Does Zimbabwe know it’s Christmas?

Across South Africa, the malls are crowded with busy shoppers buying presents and food for the festive season. And yet just across the border in neighbouring Zimbabwe, thousands of people are dying of cholera and countless more face starvation, with only a meagre assortment of wild berries, seeds and fruits from the veld to provide sustenance.

Under the brutal oppression of Zanu PF’s dictatorship and the continued post-election stalemate, Zimbabwe has steadily disintegrated. Hospitals have closed. Supermarkets are empty. Raw sewage spills into potholed roads. The politicians continue their interminable bickering. Doubtless both Tsvangirai (head of the opposition Movement for Democratic Change) and Mugabe won’t be going hungry this Christmas. But most of their countrymen — the ones who haven’t fled to safer, saner shores — will.

Zimbabwe is a disaster. It is time for its powerhouse neighbour South Africa, and the rest of the world, to step in before any more innocent lives are lost. The unnecessary, intense sufferings of millions of Zimbabweans must come to an end.

Firstly, Zanu PF must no longer govern. Having systematically destroyed a country and having lost the March 29 election (despite blatant vote-rigging and intimidation), those thugs have no claims to being a part of the new Zimbabwean government.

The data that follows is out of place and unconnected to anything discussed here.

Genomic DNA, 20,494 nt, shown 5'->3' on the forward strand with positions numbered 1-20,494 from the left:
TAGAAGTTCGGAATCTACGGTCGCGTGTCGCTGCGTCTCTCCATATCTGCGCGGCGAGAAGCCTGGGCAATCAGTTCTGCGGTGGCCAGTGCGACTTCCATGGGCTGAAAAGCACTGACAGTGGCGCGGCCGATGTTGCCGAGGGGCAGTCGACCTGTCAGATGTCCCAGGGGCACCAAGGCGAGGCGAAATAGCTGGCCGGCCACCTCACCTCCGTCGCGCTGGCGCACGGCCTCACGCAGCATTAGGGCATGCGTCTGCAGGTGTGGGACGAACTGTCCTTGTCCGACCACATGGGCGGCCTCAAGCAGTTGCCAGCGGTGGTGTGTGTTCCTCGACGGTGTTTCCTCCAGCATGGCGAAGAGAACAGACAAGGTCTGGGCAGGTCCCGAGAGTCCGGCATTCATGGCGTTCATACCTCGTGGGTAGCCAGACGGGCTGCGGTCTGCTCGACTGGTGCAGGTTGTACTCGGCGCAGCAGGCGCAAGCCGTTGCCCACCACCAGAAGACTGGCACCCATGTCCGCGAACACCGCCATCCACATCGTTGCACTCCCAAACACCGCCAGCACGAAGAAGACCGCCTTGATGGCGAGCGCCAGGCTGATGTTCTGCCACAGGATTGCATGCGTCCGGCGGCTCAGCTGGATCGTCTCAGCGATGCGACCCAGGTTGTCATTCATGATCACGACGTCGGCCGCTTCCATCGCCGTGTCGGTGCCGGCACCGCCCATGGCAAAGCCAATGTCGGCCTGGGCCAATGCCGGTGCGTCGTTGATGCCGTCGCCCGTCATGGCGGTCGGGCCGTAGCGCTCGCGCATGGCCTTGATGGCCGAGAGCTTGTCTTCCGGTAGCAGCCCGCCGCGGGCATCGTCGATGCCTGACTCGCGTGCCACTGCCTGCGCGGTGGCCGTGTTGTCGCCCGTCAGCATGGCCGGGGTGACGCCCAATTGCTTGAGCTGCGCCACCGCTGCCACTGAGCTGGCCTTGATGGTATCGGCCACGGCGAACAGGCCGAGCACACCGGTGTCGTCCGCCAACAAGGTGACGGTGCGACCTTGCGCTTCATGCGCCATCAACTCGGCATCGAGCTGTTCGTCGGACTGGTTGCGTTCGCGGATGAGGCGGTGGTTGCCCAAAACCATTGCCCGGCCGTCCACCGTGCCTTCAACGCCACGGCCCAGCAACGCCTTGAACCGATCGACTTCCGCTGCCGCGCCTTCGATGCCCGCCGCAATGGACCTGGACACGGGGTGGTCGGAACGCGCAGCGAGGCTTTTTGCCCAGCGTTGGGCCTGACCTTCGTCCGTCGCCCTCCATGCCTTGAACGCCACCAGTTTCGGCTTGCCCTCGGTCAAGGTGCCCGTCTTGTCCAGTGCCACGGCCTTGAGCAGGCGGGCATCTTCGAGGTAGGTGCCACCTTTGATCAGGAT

An interim government must be installed by the United Nations, supported by South Africa and other regional players. This government, staffed by non-political technocrats, can handle humanitarian operations to ensure the rollout food supplies and healthcare countrywide.

The UN must demobilise the security and army, and provide a “peacekeeper” contingent of soldiers and police to ensure safety and security.

And then, some time next year, proper elections must be held – free and fair elections implemented and monitored by the international community.

To those who think this is an internal affair, or must be resolved “by Zimbabweans”, the time is long past for such trifling excuses. Quiet diplomacy and regional SADC involvement has been an abject failure – and has merely propped up an illegitimate and wicked regime hell-bent on remaining in power. Of course that was Thabo Mbeki’s intention all along. His inaction on Zimbabwe casts a dark, bloodstained shadow on his presidential record and role as so-called “mediator”.

South African President Motlanthe must act in the spirit of our constitution and democracy and do his utmost to resolve the situation. This is long overdue. So much suffering could have been avoided. And yet so much suffering still can be avoided.

It is the festive season and yet Zimbabwe has absolutely nothing to celebrate. This Christmas, let us not forget the ongoing crisis – the hunger and pain and misery – in that poor country.


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